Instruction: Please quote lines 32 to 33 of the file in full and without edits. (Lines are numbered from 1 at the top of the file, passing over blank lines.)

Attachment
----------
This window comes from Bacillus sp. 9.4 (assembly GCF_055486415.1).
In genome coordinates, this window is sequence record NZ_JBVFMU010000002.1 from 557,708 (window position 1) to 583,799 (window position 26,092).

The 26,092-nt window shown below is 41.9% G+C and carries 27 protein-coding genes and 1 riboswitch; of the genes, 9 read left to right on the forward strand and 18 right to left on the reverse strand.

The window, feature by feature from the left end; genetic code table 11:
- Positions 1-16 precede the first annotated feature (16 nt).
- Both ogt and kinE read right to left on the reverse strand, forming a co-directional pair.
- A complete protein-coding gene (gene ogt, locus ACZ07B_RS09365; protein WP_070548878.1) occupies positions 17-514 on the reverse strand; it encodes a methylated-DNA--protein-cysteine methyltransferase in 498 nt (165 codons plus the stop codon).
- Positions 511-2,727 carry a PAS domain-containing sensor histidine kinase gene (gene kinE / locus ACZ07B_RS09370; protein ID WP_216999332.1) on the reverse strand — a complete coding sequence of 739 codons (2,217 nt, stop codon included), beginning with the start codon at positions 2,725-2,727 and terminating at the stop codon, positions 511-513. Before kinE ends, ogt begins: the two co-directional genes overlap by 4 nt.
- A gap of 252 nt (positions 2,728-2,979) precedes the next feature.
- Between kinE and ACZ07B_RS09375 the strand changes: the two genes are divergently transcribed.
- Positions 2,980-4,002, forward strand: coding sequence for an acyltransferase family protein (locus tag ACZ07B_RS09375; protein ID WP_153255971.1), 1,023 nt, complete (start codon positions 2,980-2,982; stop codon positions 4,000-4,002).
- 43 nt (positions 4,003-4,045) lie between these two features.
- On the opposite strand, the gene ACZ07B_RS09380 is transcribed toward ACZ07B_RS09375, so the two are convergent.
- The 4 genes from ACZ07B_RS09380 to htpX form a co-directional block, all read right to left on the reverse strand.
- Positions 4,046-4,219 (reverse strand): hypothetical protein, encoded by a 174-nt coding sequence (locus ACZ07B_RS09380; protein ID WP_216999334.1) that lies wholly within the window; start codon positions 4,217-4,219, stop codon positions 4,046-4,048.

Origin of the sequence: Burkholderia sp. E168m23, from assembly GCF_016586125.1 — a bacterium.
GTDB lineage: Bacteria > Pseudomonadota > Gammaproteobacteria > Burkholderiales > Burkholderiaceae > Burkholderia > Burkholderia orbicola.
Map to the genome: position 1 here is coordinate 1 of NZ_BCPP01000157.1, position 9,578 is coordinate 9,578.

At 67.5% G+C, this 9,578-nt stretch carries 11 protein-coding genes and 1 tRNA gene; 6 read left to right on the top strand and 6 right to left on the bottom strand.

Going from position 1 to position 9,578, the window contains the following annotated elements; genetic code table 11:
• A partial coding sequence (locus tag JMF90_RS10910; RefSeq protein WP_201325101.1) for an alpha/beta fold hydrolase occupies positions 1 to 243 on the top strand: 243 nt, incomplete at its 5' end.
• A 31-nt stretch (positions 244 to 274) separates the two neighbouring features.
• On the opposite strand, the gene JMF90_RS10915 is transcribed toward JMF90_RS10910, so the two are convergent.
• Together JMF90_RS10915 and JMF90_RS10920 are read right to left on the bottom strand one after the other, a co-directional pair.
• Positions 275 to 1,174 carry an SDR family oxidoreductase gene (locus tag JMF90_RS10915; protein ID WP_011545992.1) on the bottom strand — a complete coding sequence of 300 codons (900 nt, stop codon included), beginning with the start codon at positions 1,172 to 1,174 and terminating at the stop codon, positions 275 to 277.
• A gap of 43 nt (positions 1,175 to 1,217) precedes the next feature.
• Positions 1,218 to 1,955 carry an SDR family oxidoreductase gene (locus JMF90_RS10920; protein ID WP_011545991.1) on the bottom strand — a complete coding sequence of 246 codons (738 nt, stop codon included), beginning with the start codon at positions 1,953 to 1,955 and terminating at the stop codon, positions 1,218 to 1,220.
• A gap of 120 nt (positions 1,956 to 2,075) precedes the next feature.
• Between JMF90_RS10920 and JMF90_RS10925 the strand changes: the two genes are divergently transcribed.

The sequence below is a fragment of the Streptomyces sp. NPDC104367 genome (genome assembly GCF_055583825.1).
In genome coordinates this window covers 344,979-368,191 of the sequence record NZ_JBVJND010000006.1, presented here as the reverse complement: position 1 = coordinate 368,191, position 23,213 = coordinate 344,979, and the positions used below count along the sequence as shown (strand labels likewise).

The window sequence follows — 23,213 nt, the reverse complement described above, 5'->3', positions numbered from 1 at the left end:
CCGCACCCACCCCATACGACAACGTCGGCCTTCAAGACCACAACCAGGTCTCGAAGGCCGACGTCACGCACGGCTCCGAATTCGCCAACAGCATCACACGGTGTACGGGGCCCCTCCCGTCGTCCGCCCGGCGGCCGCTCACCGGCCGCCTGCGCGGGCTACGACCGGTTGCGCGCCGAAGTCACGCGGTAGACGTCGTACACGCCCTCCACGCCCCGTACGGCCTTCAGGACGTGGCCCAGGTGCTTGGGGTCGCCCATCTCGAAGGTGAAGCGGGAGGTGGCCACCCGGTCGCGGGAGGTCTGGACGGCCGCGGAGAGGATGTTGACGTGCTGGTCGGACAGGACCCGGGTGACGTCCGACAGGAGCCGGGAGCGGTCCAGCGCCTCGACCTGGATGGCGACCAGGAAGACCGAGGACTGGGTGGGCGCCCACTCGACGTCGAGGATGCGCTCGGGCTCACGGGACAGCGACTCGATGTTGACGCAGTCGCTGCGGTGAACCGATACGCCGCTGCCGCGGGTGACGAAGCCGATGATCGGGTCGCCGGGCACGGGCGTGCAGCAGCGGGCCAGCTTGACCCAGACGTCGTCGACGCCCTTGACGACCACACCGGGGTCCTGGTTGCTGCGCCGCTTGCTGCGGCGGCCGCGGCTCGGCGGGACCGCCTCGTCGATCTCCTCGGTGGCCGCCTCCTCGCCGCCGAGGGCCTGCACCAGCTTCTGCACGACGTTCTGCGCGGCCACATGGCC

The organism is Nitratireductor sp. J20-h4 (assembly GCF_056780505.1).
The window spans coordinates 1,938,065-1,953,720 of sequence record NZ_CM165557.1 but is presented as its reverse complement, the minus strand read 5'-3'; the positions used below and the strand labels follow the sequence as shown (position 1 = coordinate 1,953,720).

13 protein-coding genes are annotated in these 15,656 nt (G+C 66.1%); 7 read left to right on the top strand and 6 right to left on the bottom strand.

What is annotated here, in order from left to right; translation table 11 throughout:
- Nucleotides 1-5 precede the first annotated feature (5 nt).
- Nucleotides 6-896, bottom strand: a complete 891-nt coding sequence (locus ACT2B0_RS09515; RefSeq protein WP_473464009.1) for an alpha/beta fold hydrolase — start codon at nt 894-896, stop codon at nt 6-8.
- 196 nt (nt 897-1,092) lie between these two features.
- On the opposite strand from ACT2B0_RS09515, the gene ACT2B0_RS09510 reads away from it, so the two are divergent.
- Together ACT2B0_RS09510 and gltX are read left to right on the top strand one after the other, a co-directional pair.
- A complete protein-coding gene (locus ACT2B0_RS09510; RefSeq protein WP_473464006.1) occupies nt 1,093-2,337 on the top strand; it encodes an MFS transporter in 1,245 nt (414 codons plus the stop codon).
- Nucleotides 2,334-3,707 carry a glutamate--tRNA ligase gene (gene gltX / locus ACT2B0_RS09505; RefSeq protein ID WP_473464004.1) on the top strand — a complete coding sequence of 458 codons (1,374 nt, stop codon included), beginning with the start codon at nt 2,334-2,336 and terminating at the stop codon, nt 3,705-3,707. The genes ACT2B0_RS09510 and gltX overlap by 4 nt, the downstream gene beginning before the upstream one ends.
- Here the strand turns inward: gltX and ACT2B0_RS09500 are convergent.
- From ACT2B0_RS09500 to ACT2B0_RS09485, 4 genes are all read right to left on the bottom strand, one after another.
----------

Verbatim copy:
The window sequence follows — 23,213 nt, the reverse complement described above, 5'->3', positions numbered from 1 at the left end:
CCGCACCCACCCCATACGACAACGTCGGCCTTCAAGACCACAACCAGGTCTCGAAGGCCGACGTCACGCACGGCTCCGAATTCGCCAACAGCATCACACGGTGTACGGGGCCCCTCCCGTCGTCCGCCCGGCGGCCGCTCACCGGCCGCCTGCGCGGGCTACGACCGGTTGCGCGCCGAAGTCACGCGGTAGACGTCGTACACGCCCTCCACGCCCCGTACGGCCTTCAGGACGTGGCCCAGGTGCTTGGGGTCGCCCATCTCGAAGGTGAAGCGGGAGGTGGCCACCCGGTCGCGGGAGGTCTGGACGGCCGCGGAGAGGATGTTGACGTGCTGGTCGGACAGGACCCGGGTGACGTCCGACAGGAGCCGGGAGCGGTCCAGCGCCTCGACCTGGATGGCGACCAGGAAGACCGAGGACTGGGTGGGCGCCCACTCGACGTCGAGGATGCGCTCGGGCTCACGGGACAGCGACTCGATGTTGACGCAGTCGCTGCGGTGAACCGATACGCCGCTGCCGCGGGTGACGAAGCCGATGATCGGGTCGCCGGGCACGGGCGTGCAGCAGCGGGCCAGCTTGACCCAGACGTCGTCGACGCCCTTGACGACCACACCGGGGTCCTGGTTGCTGCGCCGCTTGCTGCGGCGGCCGCGGCTCGGCGGGACCGCCTCGTCGATCTCCTCGGTGGCCGCCTCCTCGCCGCCGAGGGCCTGCACCAGCTTCTGCACGACGTTCTGCGCGGCCACATGGCC